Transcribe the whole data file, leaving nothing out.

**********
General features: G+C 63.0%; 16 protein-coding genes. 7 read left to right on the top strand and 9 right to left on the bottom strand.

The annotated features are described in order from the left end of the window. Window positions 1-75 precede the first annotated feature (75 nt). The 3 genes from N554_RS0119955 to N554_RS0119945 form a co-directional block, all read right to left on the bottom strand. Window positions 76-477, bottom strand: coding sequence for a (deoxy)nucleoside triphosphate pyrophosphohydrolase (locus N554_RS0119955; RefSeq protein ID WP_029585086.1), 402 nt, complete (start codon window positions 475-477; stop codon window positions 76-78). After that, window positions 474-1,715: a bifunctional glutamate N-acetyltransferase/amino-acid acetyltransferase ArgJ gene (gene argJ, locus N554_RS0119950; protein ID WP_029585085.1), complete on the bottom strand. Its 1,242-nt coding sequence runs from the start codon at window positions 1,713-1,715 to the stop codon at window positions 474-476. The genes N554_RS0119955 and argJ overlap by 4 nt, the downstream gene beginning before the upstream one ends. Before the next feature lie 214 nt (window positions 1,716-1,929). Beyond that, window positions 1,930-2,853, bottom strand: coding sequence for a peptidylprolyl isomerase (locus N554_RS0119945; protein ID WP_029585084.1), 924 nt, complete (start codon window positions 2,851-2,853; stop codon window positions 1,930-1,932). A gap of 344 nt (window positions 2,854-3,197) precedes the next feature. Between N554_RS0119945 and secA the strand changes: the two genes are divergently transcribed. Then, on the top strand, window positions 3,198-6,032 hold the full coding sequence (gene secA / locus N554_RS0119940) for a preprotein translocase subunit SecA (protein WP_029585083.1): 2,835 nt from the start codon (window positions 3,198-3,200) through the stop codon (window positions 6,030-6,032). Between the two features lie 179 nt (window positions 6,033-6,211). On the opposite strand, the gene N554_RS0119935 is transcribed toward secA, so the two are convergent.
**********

General features: G+C 63.0%; 16 protein-coding genes. 7 read left to right on the top strand and 9 right to left on the bottom strand.

The annotated features are described in order from the left end of the window. Window positions 1-75 precede the first annotated feature (75 nt). The 3 genes from N554_RS0119955 to N554_RS0119945 form a co-directional block, all read right to left on the bottom strand. Window positions 76-477, bottom strand: coding sequence for a (deoxy)nucleoside triphosphate pyrophosphohydrolase (locus N554_RS0119955; RefSeq protein ID WP_029585086.1), 402 nt, complete (start codon window positions 475-477; stop codon window positions 76-78). After that, window positions 474-1,715: a bifunctional glutamate N-acetyltransferase/amino-acid acetyltransferase ArgJ gene (gene argJ, locus N554_RS0119950; protein ID WP_029585085.1), complete on the bottom strand. Its 1,242-nt coding sequence runs from the start codon at window positions 1,713-1,715 to the stop codon at window positions 474-476. The genes N554_RS0119955 and argJ overlap by 4 nt, the downstream gene beginning before the upstream one ends. Before the next feature lie 214 nt (window positions 1,716-1,929). Beyond that, window positions 1,930-2,853, bottom strand: coding sequence for a peptidylprolyl isomerase (locus N554_RS0119945; protein ID WP_029585084.1), 924 nt, complete (start codon window positions 2,851-2,853; stop codon window positions 1,930-1,932). A gap of 344 nt (window positions 2,854-3,197) precedes the next feature. Between N554_RS0119945 and secA the strand changes: the two genes are divergently transcribed. Then, on the top strand, window positions 3,198-6,032 hold the full coding sequence (gene secA / locus N554_RS0119940) for a preprotein translocase subunit SecA (protein WP_029585083.1): 2,835 nt from the start codon (window positions 3,198-3,200) through the stop codon (window positions 6,030-6,032). Between the two features lie 179 nt (window positions 6,033-6,211). On the opposite strand, the gene N554_RS0119935 is transcribed toward secA, so the two are convergent.